In times of uncertainty and perhaps confusion, there is opportunity for us all to display leadership. In the current global environment there are so many instances where this is happening: people showing care in honouring the rules of self-isolation, for example, checking in on the well-being of a neighbour, offering skills and services free of charge for those in need, holding space within themselves to experience whatever emotions arise in these challenging times, adopting a spirit of acceptance to “work with what is”.
A Dealer in Hope
Many would agree that the power of a leader lies in their capacity to inspire others to put their best foot forward, to step up, to take a stand for what is really important. To be able to do that, as noted by Napoleon Bonaparte, a leader must be a “dealer in hope”. Hope is being able to face up to the crises and misfortunes that are an inevitable part of being human and to take effective action where appropriate regardless of temporary feelings of discomfort.
Seek first to understand, then to be understood
The world is changing so fast. It was only a few years ago that I wrote an article criticising leaders for their head in the sand approach. I did this after several years of coaching people who were unhappy with their managers. At that time I noted that many of our leaders were failing to inspire hope, were taking a dogmatic, simplistic approach to leading people, imposing their perspective on others, rather than taking the time to fully understand people and situations. Essentially they were failing to do what the late Stephen Covey recommended in his famous book, The Seven Habits of Highly Effective People: Seek first to understand, then to be understood.
Various quotes from Lewis Carroll’s Alice in Wonderland echo the common approaches to leadership in our businesses and organisations at that time:
“Read the directions and directly you will be directed in the right direction”. Doorknob
“I have an excellent idea, LET’S CHANGE THE SUBJECT”. March Hare
“…that’s just the trouble with me. I give myself very good advice, but I very seldom follow it”. Alice
The Doorknob reveals the command and control leader. They tell people how things will be and tend not to be good listeners. The March Hare exposes the head in the sand approach where the leader refuses to embrace change arguing that everything is just fine as it is, when in fact every indication is that it isn’t. The last quote by Alice reflects the plea by people everywhere – please, ‘walk the talk’. In all these examples, the leader has limited self-awareness and is largely oblivious to what is really going on around them. These three form the leadership wall, or block, that causes people everywhere to lose hope. The simple reason is that they don’t feel heard. Even more importantly, they are not seen.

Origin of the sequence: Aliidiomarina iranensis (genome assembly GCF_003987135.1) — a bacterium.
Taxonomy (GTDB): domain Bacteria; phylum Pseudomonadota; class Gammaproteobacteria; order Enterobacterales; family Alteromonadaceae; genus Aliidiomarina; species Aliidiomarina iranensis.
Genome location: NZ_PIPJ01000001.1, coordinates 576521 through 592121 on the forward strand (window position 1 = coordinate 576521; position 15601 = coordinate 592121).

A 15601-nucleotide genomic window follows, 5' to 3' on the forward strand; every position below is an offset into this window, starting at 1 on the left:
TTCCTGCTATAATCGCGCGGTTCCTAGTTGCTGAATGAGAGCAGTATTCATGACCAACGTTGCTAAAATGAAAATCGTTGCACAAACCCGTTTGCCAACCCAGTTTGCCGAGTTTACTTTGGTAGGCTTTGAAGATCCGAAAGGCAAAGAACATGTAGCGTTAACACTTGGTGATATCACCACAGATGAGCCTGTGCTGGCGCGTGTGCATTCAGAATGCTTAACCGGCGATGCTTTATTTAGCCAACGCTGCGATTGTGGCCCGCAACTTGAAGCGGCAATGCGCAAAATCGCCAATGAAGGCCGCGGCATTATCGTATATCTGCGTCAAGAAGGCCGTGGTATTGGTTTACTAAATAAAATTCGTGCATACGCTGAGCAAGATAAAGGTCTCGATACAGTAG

Deeper Awareness and Compassion
A new type of leader is gradually starting to emerge. They are to be found all over the world in response to the current crisis. The power of the new leader lies in their deeper self-awareness and their willingness to listen to what is going on around them; their ability to understand and empathise with what people are going through and their willingness to take action having taken all this into account. Essentially they are promoting shifts in our thinking in four key areas, as outlined by management consultant Robert Quinn in his 2005 article, “Moments of Greatness”. The new leaders are changing:
What are our new leaders doing? The power being exemplified by the new leaders is in part characterised by the following:
These and many more capabilities, which can be learned, form the very essence – and magnetism - of the “dealer in hope”. The result of such an approach is life-affirming mutual respect, the fertile ground in which a bright future grows.
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